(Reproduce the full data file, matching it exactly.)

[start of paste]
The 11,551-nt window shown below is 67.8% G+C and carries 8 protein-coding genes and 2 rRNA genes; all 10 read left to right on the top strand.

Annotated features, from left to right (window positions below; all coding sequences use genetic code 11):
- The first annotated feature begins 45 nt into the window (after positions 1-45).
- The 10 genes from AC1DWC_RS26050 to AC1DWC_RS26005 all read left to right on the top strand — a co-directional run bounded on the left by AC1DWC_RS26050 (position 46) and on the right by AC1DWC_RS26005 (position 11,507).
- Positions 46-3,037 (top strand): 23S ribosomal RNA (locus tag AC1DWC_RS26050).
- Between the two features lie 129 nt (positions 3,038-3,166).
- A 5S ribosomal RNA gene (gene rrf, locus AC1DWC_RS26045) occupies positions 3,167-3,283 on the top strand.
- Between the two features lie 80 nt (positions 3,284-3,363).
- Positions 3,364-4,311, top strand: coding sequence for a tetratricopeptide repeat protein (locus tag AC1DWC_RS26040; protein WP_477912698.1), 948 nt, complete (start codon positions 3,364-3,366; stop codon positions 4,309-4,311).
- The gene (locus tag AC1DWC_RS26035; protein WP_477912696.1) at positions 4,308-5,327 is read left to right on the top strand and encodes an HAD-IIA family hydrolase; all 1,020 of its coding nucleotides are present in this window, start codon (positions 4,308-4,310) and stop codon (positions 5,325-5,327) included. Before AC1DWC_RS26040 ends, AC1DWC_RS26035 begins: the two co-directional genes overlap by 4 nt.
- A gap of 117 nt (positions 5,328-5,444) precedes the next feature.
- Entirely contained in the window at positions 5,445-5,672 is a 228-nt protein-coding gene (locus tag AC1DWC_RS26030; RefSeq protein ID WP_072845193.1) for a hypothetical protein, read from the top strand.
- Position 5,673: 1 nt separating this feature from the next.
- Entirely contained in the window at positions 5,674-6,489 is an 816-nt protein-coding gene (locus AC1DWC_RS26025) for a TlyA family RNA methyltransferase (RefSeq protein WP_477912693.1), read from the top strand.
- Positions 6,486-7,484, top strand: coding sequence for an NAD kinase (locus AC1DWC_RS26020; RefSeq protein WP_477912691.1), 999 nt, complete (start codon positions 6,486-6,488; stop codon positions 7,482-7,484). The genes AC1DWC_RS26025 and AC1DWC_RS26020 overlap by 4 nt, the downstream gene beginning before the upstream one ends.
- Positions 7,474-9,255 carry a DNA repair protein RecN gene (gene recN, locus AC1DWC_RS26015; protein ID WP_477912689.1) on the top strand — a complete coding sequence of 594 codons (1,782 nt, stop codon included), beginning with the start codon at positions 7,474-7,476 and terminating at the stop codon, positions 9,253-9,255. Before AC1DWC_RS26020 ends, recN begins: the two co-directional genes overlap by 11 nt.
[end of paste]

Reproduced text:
The 11,551-nt window shown below is 67.8% G+C and carries 8 protein-coding genes and 2 rRNA genes; all 10 read left to right on the top strand.

Annotated features, from left to right (window positions below; all coding sequences use genetic code 11):
- The first annotated feature begins 45 nt into the window (after positions 1-45).
- The 10 genes from AC1DWC_RS26050 to AC1DWC_RS26005 all read left to right on the top strand — a co-directional run bounded on the left by AC1DWC_RS26050 (position 46) and on the right by AC1DWC_RS26005 (position 11,507).
- Positions 46-3,037 (top strand): 23S ribosomal RNA (locus tag AC1DWC_RS26050).
- Between the two features lie 129 nt (positions 3,038-3,166).
- A 5S ribosomal RNA gene (gene rrf, locus AC1DWC_RS26045) occupies positions 3,167-3,283 on the top strand.
- Between the two features lie 80 nt (positions 3,284-3,363).
- Positions 3,364-4,311, top strand: coding sequence for a tetratricopeptide repeat protein (locus tag AC1DWC_RS26040; protein WP_477912698.1), 948 nt, complete (start codon positions 3,364-3,366; stop codon positions 4,309-4,311).
- The gene (locus tag AC1DWC_RS26035; protein WP_477912696.1) at positions 4,308-5,327 is read left to right on the top strand and encodes an HAD-IIA family hydrolase; all 1,020 of its coding nucleotides are present in this window, start codon (positions 4,308-4,310) and stop codon (positions 5,325-5,327) included. Before AC1DWC_RS26040 ends, AC1DWC_RS26035 begins: the two co-directional genes overlap by 4 nt.
- A gap of 117 nt (positions 5,328-5,444) precedes the next feature.
- Entirely contained in the window at positions 5,445-5,672 is a 228-nt protein-coding gene (locus tag AC1DWC_RS26030; RefSeq protein ID WP_072845193.1) for a hypothetical protein, read from the top strand.
- Position 5,673: 1 nt separating this feature from the next.
- Entirely contained in the window at positions 5,674-6,489 is an 816-nt protein-coding gene (locus AC1DWC_RS26025) for a TlyA family RNA methyltransferase (RefSeq protein WP_477912693.1), read from the top strand.
- Positions 6,486-7,484, top strand: coding sequence for an NAD kinase (locus AC1DWC_RS26020; RefSeq protein WP_477912691.1), 999 nt, complete (start codon positions 6,486-6,488; stop codon positions 7,482-7,484). The genes AC1DWC_RS26025 and AC1DWC_RS26020 overlap by 4 nt, the downstream gene beginning before the upstream one ends.
- Positions 7,474-9,255 carry a DNA repair protein RecN gene (gene recN, locus AC1DWC_RS26015; protein ID WP_477912689.1) on the top strand — a complete coding sequence of 594 codons (1,782 nt, stop codon included), beginning with the start codon at positions 7,474-7,476 and terminating at the stop codon, positions 9,253-9,255. Before AC1DWC_RS26020 ends, recN begins: the two co-directional genes overlap by 11 nt.